Life changed for Duncan Keith last Tuesday morning.
He and wife, Kelly-Rae, welcomed their first child -- 7-pound, 7-ounce Colton Duncan -- into the world, so Mother's Day is a little different, and meaningful, around their home this weekend. The late-morning arrival in Chicago didn't stop Dad from getting on a plane, returning to St.Paul, and suiting up nine hours later for Game Four between the Blackhawks and the Wild. Oh, and he led the team with 23:57 of ice time in the 3-0 victory, despite going about 40 hours without sleep, stress and commuting time included.
A little more than five weeks earlier, the Norris Trophy winner experienced some change on the ice. As these Hawks await the Sunday night Red Wings-Ducks Game 7 that will determine their second-round opponent, it was the day between (ironically) a Friday home loss to Anaheim and a Sunday win in Detroit that Joel Quenneville decided to shuffle his defensive deck, even if they were among the best in the NHL in goals-against average.
For most of their nine seasons together with the Hawks, Keith and Brent Seabrook teamed as the club's top, minutes-munching blue line tag team. The head coach felt all three pairings needed a fresh look, perhaps for the long-term, if it worked out. The heavy-hitting Seabrook got paired with another puck-mover in Nick Leddy. Johnny Oduya would get either Michal Rozsival or Sheldon Brookbank. And Oduya's previous partner, Niklas Hjalmarsson, slid over to join Keith. The pairings haven't changed, and for the most part, Quenneville's counted on Hammer and Duncs when opponents roll out their top weapons.
"I played with 'Hammer' one time," Keith said after Saturday's crisp, 45-minute practice at Johnny's IceHouse West. "We were joking around about that. I think it was one game in San Jose, so that's once out of (all or parts of) six seasons, but we played good together that game.
"For me it's easy to play with him. He chips the puck out, gets it in, it's real simple. I think the fact he likes to stay home allows me the confidence to get up in the play, knowing he's gonna be back. It's not that hard. You just read off of each other. Defense is one position where it's all about positioning."
Make no mistake, the comments aren't at all a slight towards his longtime partner and close friend. No one should be surprised if Keith and Seabrook reunite at some point this spring. Keith's also been paired at times over his Hawks career with Leddy, Dustin Byfuglien, and Nick Boynton. But this experiment has worked so far.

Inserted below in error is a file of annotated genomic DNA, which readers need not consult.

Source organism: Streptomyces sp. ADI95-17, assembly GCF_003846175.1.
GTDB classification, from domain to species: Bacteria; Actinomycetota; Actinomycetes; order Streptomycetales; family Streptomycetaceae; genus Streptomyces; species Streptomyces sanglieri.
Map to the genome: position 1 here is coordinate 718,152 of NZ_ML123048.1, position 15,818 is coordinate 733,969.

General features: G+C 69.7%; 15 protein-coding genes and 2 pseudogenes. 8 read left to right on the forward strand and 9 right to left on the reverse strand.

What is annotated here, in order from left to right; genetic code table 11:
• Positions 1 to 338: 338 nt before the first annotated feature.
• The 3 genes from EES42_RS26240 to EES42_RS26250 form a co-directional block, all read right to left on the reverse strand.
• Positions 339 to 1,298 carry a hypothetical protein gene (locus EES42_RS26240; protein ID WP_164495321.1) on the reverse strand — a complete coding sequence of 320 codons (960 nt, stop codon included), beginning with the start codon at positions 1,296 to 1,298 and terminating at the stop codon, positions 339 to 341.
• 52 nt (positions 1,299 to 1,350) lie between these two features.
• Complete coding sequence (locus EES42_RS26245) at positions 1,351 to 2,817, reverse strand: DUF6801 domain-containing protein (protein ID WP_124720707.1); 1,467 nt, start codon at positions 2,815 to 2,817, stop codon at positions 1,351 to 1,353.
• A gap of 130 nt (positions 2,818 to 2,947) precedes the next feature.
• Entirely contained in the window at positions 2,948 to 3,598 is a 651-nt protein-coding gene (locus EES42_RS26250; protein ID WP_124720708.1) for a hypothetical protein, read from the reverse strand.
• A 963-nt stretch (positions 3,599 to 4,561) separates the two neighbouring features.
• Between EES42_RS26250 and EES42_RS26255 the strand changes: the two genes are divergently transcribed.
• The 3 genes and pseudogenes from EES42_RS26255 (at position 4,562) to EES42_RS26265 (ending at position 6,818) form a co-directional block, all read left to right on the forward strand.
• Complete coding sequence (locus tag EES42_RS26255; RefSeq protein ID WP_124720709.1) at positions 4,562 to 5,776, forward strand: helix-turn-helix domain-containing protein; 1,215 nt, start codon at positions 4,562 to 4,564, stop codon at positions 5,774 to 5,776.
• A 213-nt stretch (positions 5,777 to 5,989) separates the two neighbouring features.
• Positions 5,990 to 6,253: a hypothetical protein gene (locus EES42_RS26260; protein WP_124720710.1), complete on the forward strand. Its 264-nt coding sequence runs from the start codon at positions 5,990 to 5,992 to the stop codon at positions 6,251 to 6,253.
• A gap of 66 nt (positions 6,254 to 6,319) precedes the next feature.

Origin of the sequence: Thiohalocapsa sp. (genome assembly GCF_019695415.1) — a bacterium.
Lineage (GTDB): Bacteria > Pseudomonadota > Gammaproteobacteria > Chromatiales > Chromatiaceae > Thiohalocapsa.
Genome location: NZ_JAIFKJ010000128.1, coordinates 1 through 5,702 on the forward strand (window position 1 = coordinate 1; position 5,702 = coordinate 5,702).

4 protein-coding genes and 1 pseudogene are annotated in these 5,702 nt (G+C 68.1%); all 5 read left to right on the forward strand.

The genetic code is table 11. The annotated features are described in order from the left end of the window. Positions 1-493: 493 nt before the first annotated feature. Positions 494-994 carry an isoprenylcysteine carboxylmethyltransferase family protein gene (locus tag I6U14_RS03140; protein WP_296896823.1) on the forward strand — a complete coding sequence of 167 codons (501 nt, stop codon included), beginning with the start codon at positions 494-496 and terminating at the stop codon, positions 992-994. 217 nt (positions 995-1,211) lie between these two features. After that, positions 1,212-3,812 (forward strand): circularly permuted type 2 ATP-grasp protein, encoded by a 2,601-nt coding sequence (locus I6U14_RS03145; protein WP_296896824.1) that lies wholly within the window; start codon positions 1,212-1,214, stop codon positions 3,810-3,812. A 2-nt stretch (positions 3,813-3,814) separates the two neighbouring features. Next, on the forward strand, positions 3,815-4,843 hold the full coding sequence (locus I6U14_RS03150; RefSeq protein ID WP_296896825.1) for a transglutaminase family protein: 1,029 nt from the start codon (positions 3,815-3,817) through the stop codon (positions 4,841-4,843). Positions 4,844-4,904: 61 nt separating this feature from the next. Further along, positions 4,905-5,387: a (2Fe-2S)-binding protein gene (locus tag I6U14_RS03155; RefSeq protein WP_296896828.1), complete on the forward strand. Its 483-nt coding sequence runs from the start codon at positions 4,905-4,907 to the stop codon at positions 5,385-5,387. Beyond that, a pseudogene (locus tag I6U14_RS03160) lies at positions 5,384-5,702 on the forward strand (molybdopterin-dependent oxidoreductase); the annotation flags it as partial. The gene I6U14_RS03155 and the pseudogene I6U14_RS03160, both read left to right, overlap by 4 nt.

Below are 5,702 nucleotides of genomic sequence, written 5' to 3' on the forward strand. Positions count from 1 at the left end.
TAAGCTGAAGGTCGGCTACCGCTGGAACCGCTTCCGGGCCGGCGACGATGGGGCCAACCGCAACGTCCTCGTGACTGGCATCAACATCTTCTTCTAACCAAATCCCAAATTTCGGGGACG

"They start with a nice gap in the offensive zone and through the middle of the ice, and it's tough (for opponents) to get the next wave and make it an odd-man break," said Quenneville. "They kill a lot of plays in that area. They've got good sticks, are quick to the puck area, and make a lot of plays."
"Nik's a really good player," added Keith. "He's really underrated and doesn't get a lot of recognition because he doesn't put up a lot of points. But he's got a really good stick, he's tough to beat defensively, and I think players on the other teams know how hard he is to play against."
As the tandem now prepares to see a lot of either Thornton and Couture, or Datsyuk and Zetterberg, they come out of a series in which they played a significant role in holding Minnesota's leading scorers, Zach Parise and Mikko Koivu, to a combined one point.
"At the end of the day, you have to play them the same way, no matter what. All good players like to have time and space with the puck. Getting on them quickly is key - not giving them time to get their head up and make plays.
"Thornton's a big guy and likes to guard the puck, but Datsyuk's not as big, and he's pretty good at guarding the puck, too"
And that 23:57 from Tuesday night we mentioned earlier? That's becoming the rule, rather than the exception, as the new pairings have provided more balance in ice time. Keith is averaging almost three fewer minutes of ice time per game in this lockout-shortened season than he did the last two years. He's never complained, and often welcomed, the workload. But for a man whose name is on a charity that helps families meet astronomical medical bills, he's not looking for Keith Relief.
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"When you think about it, it's really only two or three shifts during the course of a game, or one less shift a period," he said. "It's not that much."
Spoken like someone who just went through a life-changing moment.